World tennis champion tours Port Elizabeth
World number one tennis player Roger Federer toured Port Elizabeth on Wednesday, visiting the Imbewu Community Volunteers, which he sponsors.
This was the Swiss-based player’s first opportunity to meet the organisation’s workers, and many of the children he has sponsored for the past year.
Federer arrived in Port Elizabeth with his girlfriend, Mirka Vavrinec; his father, Robert; and his mother, Lynette, who was born in South Africa.
Imbewu is a joint community development project between South Africa and Switzerland in which volunteers from both countries work to assist local youths to be actively involved in the community.
Federer sponsors a group of children from Soweto-on-Sea, one of the poorest and most crime-ridden communities in the Port Elizabeth area.
First stop for Federer was the Empilweni hospital in New Brighton, which deals predominantly with tuberculosis patients. Of the 27 children in the hospital, eight are HIV-positive and four are orphans.
“I have not been in a hospital in my life and to witness children suffering was very emotional for me,” said Federer.
He became involved in the project through his mother.
The group then was taken on a tour of Soweto-on-Sea, which culminated in a stopover at the Ndzondelero Secondary School. As the minibus pulled up, it was greeted by 17 drum majorettes, attired in white-and-turquoise outfits, and a school band of eight drums and two bugles.
School principal Mnkwazo Grootboom welcomed Federer and thanked him for his financial assistance.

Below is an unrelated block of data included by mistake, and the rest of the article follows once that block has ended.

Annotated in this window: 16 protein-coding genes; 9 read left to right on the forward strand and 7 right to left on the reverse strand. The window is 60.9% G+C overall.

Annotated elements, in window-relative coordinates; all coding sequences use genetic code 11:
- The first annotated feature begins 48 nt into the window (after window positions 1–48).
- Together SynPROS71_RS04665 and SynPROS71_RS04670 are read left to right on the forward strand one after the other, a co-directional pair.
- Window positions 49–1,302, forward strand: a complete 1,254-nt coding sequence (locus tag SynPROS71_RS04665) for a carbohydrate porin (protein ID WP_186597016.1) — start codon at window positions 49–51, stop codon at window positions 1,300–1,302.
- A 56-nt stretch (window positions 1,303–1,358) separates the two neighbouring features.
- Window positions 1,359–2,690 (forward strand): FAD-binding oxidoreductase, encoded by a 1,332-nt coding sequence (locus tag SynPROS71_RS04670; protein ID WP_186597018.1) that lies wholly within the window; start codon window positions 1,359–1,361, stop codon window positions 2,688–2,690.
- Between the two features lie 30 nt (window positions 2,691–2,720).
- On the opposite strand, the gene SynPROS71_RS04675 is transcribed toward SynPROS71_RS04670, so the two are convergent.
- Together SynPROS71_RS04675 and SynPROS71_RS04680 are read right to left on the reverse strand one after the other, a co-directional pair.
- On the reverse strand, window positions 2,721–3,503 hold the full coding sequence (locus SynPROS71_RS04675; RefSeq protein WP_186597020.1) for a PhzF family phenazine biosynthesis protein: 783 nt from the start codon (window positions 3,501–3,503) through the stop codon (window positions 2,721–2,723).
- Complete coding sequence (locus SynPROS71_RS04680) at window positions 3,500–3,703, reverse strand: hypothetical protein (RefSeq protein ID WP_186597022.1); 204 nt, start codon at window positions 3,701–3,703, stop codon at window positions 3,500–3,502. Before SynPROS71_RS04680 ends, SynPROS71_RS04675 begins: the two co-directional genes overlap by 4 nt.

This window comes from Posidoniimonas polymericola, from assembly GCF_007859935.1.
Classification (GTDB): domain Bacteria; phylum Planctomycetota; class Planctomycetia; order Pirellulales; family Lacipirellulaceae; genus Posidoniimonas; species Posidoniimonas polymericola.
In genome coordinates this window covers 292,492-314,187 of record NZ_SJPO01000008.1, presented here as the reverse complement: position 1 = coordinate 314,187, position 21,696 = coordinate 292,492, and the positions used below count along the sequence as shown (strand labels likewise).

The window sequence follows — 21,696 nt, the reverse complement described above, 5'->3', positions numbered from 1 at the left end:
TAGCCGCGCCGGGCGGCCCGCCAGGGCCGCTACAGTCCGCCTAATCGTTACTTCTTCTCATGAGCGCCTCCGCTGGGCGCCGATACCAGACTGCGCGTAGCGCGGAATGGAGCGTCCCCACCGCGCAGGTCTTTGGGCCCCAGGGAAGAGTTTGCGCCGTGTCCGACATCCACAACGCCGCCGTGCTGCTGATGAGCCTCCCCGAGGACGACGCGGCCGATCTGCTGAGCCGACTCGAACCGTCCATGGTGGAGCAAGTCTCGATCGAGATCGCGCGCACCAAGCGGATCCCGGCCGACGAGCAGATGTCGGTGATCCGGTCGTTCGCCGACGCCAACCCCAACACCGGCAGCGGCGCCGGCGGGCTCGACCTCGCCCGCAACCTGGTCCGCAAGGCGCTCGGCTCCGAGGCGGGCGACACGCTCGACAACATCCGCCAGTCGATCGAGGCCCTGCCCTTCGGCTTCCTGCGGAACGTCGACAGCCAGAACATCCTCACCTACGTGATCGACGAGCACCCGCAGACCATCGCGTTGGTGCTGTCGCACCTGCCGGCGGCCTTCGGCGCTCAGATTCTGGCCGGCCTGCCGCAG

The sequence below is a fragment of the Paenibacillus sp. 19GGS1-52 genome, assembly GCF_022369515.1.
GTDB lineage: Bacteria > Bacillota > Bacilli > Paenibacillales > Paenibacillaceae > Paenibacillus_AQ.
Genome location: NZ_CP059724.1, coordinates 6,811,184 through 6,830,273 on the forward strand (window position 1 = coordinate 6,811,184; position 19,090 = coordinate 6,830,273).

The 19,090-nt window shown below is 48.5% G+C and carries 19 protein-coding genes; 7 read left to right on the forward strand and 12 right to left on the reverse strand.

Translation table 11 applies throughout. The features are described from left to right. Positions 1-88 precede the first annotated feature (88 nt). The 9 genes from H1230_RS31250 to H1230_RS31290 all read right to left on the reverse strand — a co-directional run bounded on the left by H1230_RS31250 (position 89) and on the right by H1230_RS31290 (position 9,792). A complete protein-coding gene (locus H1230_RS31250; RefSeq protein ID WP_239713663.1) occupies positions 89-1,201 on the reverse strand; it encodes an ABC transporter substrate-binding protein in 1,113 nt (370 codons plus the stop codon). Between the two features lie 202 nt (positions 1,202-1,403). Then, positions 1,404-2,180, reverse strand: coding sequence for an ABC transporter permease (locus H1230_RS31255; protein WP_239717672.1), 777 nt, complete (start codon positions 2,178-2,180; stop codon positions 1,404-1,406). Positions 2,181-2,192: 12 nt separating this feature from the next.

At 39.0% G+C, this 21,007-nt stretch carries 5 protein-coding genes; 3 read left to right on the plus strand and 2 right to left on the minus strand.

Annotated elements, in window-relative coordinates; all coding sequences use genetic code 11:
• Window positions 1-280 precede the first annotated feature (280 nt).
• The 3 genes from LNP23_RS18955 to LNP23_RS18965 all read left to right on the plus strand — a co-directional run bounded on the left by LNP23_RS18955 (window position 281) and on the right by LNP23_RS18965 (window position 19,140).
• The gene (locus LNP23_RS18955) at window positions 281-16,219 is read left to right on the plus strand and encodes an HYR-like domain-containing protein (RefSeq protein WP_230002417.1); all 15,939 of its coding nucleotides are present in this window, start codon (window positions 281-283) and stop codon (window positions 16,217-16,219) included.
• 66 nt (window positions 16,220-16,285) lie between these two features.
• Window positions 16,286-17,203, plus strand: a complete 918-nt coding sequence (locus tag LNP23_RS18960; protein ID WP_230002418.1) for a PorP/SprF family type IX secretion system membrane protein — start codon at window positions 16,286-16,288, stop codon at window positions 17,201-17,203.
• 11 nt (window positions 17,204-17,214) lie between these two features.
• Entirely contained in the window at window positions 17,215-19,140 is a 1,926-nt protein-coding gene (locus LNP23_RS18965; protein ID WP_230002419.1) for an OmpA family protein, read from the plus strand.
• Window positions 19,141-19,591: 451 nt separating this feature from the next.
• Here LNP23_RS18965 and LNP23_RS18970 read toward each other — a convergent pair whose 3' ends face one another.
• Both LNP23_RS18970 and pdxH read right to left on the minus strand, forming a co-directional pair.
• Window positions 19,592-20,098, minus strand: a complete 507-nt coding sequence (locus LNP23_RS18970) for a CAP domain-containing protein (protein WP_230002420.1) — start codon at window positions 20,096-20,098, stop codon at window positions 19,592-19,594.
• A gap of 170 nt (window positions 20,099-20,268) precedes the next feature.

“Your gesture of looking after these children is welcomed not only by myself and staff, but by the community and the whole of South Africa.
We are honoured to be visited by a person of your calibre.”
Federer subsequently joined the group of youngsters in a game of soccer and handed over some T-shirts and balls.
From there, the party moved on to the Mvisisano Primary School where a formal ceremony took place that included a welcome by the school choir, a series of speeches and an exchanging of gifts.
A tree was later planted in Federer’s honour.
“I know they follow my career and I hope when they see the tree they will think of me and it will motivate them. I know I will think of them whenever I am not doing well and they will give me some inspiration,” said Federer.
He then moved on to the home of one of the children he is sponsoring, where he was introduced to the child’s grandmother.
“She probably doesn’t know who I am and it really doesn’t matter. All I hope is that I can make some difference in their lives.”—Sapa